For the last two years, Jon Hopkins has been on what has almost been akin to an extended victory lap; his fantastic 2013 record, Immunity, has been celebrated in live settings with an accompanying audiovisual experience. Every time he has graced the capital with his presence, his shows have been sell outs. From the usual electronica-friendly venues like Village Underground to all-seated auditoriums like the Royal Festival Hall, he’s left audiences buzzing.
Billed as the final tour show for Immunity, this grand finale at Brixton Academy definitely feels like the culmination of Hopkins’ most successful chapter of his career to date. For those who missed out the first time around (or the second time, or third), this is a final opportunity to discover what it is that has had fans and critics using all kinds of superlatives.
The anticipation in the room is electric. As the big screen that towers above the decks bursts into life, a huge roar erupts, and Hopkins, purposely dimly-let so as not to take any attention away from the sound and visuals, shuffles quietly onto the stage. From there on in, the show is a gradual slow build that eventually turns into something that’s assured and joyous.
Sticking mainly to cuts from Immunity and 2009 album Insides, he veers from tranquillity to rowdy with aplomb. What quickly becomes apparent is that, no matter whatever the basis of the music – contemplative piano chords, clunking industrial, calming synths and beats that rise and fall in intensity throughout – the atmosphere is otherworldly. Breathe This Air and Colour Eye are both early highlights and, in the case of the latter, the beats he employs are as brutal as the strobes that come out of nowhere. The sight of Hopkins forcefully hitting synth pads with the palms of his hands, despite the simplicity, is something to behold, especially given that he looks, from a distance, like a silhouette that moves in and out of sight.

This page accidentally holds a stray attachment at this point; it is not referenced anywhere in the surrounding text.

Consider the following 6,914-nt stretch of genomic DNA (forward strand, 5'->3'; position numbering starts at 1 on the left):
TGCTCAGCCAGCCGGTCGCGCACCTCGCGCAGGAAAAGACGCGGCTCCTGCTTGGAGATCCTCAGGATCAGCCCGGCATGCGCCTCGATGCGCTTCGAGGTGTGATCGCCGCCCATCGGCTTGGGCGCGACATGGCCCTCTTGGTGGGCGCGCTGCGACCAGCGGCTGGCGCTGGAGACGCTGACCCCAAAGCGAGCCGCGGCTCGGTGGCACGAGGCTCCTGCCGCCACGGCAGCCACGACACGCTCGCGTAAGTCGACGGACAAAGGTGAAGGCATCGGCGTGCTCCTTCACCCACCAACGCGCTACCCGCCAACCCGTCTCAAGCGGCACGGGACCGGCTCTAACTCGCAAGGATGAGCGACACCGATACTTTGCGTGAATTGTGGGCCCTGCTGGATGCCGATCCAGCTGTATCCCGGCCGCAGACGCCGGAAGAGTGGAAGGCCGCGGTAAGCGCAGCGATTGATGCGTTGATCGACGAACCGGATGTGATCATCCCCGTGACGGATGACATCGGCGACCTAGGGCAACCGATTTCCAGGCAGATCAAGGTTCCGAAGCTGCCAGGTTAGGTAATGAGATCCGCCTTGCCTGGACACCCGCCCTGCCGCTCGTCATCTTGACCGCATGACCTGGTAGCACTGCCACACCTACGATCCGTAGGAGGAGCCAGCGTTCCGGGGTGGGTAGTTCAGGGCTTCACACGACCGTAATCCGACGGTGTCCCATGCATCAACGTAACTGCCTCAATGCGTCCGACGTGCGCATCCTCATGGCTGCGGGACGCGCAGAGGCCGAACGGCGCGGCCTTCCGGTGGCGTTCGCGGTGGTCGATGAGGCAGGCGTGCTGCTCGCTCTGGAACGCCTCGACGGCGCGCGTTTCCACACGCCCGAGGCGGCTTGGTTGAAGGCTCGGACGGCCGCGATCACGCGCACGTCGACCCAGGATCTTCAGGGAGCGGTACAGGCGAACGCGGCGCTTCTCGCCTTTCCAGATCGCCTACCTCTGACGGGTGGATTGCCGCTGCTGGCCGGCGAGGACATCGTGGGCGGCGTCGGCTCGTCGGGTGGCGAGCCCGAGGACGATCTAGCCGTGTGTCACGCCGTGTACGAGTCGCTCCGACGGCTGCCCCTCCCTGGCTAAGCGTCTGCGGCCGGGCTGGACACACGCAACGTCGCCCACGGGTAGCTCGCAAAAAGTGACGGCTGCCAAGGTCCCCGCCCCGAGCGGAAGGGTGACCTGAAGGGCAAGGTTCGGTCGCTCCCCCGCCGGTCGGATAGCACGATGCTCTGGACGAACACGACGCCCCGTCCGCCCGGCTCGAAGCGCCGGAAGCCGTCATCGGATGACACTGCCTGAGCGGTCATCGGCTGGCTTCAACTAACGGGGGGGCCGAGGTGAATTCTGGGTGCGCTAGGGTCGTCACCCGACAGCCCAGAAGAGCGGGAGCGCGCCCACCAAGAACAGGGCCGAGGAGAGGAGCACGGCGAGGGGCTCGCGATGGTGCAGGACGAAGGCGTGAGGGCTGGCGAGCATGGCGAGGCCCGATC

All the hard work that has been done beforehand paves the way for a breathtaking final half-an-hour. Collider, one of Immunity’s high points, fluctuates between moodiness and euphoria over the course of a few glorious minutes. By comparison, Light Through The Veins is uncomplicated but no less effective, especially when you happen to be backed by hula hoop artists and lasers.
All of a sudden, it’s all over, with Hopkins taking a final, well-deserved bow before disappearing behind the curtain. Even though the spell is broken once the house lights come up, this dreamy and immersive live show will linger long in the memory. Hopkins is next working on a soundtrack for the upcoming stage production of Hamlet at the Barbican, but hopefully it won’t be too long before he’s back on the road again. This is truly original dance music, well deserving of that extended victory lap.